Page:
Another dead cat! And the biggest and deadest so far. Not that I’m disputing that there’s a dangerous crisis emerging on the Russia-Ukraine border; but Boris is obviously using it just now to divert attention from his own problems, which he can paint as a distraction in themselves from these much weightier matters.
That seems to be his and his allies’ main line of defence currently: that it’s his critics who are trivialising politics by concentrating on his ‘parties’, rather than on the ‘big’ decisions: which he has always ‘got right’. That, of course, is a lie in itself (see the recent cross-parliamentary committee report on the government’s initial response to Covid); but in Boris’s post-truth world the mere claim is the only thing that matters. (He’s still maintaining that his government is building forty new hospitals, and that the infamous slogan on the side of the Brexit ‘battle-bus’ was justified.)
This latest ruse – the Ukrainian one – is risible because, as well as obviously using the crisis to get him out of a hole, he’s implying that a phone call from him to Putin, followed by a visit to Moscow by Foreign Secretary Liz Truss, can have any influence on the situation at all. That might cut some ice with what Jeremy Paxman has called the ‘harrumphers’ in the Conservative party, still clinging on to the tatters of their old imperial ermine; but it comes over as ridiculous – even embarrassing – to those of us who have reconciled ourselves (quite happily) to Britain’s having become just an ordinary nation once again: and even more ordinary now she’s left the EU. On her own, Britain can have almost no positive influence on world affairs. Will Putin even bother to take Boris’s call?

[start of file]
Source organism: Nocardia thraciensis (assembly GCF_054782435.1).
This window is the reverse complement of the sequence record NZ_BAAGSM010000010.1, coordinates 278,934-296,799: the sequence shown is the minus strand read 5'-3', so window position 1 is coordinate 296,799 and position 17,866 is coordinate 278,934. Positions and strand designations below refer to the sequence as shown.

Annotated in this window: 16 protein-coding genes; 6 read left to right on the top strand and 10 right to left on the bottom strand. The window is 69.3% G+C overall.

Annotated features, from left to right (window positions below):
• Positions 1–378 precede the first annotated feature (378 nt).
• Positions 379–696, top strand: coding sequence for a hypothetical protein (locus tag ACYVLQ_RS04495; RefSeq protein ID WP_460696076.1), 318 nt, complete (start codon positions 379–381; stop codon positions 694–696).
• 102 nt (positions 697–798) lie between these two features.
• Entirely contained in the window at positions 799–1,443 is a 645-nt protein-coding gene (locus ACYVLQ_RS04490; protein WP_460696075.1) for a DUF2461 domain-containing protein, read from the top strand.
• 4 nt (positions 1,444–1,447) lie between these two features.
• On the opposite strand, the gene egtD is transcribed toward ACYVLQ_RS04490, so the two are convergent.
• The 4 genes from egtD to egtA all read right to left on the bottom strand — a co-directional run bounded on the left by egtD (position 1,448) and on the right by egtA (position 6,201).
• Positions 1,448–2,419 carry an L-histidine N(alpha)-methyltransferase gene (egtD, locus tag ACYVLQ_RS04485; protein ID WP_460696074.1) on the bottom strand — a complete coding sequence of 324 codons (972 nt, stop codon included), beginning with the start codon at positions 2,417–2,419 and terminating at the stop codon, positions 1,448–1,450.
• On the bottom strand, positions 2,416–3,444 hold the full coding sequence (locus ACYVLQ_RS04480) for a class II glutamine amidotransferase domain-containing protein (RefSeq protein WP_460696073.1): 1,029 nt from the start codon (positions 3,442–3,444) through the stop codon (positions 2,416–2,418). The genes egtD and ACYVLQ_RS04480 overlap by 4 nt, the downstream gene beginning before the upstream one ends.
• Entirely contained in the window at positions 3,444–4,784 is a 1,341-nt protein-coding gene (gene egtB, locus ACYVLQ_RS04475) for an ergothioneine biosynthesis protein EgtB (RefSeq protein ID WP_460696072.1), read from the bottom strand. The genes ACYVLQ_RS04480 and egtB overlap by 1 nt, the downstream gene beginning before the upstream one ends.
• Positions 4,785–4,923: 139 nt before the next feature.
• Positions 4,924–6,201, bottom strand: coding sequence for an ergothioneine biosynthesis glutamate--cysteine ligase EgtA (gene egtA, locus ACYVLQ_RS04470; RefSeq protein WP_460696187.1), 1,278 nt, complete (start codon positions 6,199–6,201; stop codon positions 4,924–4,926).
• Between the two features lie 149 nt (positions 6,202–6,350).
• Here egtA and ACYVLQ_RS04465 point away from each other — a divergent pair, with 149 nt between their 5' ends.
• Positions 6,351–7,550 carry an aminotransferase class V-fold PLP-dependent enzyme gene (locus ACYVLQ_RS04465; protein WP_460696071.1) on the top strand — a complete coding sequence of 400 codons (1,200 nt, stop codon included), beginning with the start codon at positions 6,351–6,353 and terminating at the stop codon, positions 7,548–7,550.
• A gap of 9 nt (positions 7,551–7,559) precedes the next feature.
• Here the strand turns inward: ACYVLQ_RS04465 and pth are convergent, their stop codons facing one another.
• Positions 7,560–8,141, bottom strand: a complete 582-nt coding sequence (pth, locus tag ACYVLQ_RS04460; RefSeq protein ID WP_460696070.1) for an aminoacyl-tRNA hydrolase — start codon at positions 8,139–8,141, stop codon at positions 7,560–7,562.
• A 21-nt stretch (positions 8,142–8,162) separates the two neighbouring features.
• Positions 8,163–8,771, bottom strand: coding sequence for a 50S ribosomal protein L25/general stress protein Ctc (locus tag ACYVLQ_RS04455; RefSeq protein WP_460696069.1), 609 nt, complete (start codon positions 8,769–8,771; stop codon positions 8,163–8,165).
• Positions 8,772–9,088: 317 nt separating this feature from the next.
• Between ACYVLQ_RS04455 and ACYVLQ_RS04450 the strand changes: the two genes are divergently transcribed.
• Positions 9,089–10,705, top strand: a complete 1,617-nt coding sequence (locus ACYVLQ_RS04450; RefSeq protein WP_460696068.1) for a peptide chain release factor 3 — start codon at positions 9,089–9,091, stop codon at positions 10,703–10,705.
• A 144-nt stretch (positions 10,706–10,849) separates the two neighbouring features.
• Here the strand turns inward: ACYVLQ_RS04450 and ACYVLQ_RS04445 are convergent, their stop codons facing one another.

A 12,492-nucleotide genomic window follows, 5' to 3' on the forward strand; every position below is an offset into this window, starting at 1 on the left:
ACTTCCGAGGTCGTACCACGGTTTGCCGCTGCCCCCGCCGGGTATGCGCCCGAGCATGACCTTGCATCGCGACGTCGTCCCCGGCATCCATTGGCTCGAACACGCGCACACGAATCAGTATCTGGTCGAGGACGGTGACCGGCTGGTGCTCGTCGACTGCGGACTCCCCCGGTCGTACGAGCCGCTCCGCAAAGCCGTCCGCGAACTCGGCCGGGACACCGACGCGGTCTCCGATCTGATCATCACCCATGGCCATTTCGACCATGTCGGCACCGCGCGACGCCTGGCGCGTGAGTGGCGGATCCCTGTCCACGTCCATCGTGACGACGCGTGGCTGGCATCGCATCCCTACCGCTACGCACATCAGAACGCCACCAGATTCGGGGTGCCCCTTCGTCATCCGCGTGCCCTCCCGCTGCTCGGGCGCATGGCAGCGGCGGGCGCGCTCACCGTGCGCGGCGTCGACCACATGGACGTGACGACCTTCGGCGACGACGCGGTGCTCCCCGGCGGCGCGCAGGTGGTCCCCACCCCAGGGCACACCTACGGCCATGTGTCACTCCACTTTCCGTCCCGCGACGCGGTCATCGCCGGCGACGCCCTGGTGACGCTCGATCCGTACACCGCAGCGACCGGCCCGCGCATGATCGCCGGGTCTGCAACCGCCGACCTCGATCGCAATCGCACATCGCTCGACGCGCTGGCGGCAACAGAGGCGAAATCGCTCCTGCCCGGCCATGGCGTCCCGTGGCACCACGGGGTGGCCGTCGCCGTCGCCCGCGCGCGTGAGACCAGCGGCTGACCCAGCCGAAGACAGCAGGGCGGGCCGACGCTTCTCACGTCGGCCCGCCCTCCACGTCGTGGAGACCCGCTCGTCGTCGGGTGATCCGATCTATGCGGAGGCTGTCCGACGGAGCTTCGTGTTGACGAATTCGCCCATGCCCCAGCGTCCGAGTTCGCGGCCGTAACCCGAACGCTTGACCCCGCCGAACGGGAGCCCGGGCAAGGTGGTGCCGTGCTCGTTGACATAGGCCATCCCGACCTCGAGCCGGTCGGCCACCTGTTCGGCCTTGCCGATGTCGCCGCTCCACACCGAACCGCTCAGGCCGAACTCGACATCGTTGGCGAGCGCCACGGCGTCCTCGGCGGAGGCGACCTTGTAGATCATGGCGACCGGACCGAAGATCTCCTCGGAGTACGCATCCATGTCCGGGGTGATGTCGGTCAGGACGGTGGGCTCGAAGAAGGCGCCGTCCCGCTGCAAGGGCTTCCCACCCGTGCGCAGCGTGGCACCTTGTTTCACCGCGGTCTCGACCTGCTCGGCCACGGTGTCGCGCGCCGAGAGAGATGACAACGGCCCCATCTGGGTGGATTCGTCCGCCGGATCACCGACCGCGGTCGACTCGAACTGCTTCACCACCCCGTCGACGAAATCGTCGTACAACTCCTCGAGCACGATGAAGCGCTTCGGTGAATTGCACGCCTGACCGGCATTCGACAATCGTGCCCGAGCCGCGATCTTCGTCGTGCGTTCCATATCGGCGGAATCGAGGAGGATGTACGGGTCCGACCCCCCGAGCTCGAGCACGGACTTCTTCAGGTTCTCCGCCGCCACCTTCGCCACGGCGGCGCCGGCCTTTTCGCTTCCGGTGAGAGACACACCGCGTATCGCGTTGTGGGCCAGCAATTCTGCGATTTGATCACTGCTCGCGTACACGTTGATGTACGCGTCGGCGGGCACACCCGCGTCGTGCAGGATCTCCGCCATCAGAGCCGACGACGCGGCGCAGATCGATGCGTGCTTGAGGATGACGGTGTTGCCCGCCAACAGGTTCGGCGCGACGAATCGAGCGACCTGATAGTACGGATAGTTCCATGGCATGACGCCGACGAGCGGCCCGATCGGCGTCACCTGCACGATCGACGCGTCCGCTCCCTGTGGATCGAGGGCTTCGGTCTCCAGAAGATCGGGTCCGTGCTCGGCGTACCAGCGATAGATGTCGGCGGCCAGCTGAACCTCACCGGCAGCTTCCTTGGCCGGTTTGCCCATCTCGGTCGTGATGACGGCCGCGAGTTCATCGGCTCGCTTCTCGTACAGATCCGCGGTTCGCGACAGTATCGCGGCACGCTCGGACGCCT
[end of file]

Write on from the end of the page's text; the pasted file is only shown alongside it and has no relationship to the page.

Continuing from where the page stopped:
On Johnson’s lies generally, and the wider damage they are doing to Britain’s governmental processes, Jonathan Freedland has an excellent piece in today’s Guardian: https://www.theguardian.com/commentisfree/2022/jan/28/sue-gray-report-britain-liar-met-police-partygate-report. ‘Partygate’ is not trivial – just to do with parties. The culture it reveals is fundamentally destructive of good government, and of people’s acceptance of the same. It has the same malignant effect on democracy as a lie can have on a marriage. In other words, his lying is the ‘invisible worm’ at the heart of Blake’s sick Rose. Which is one reason – of many – why Boris has to go.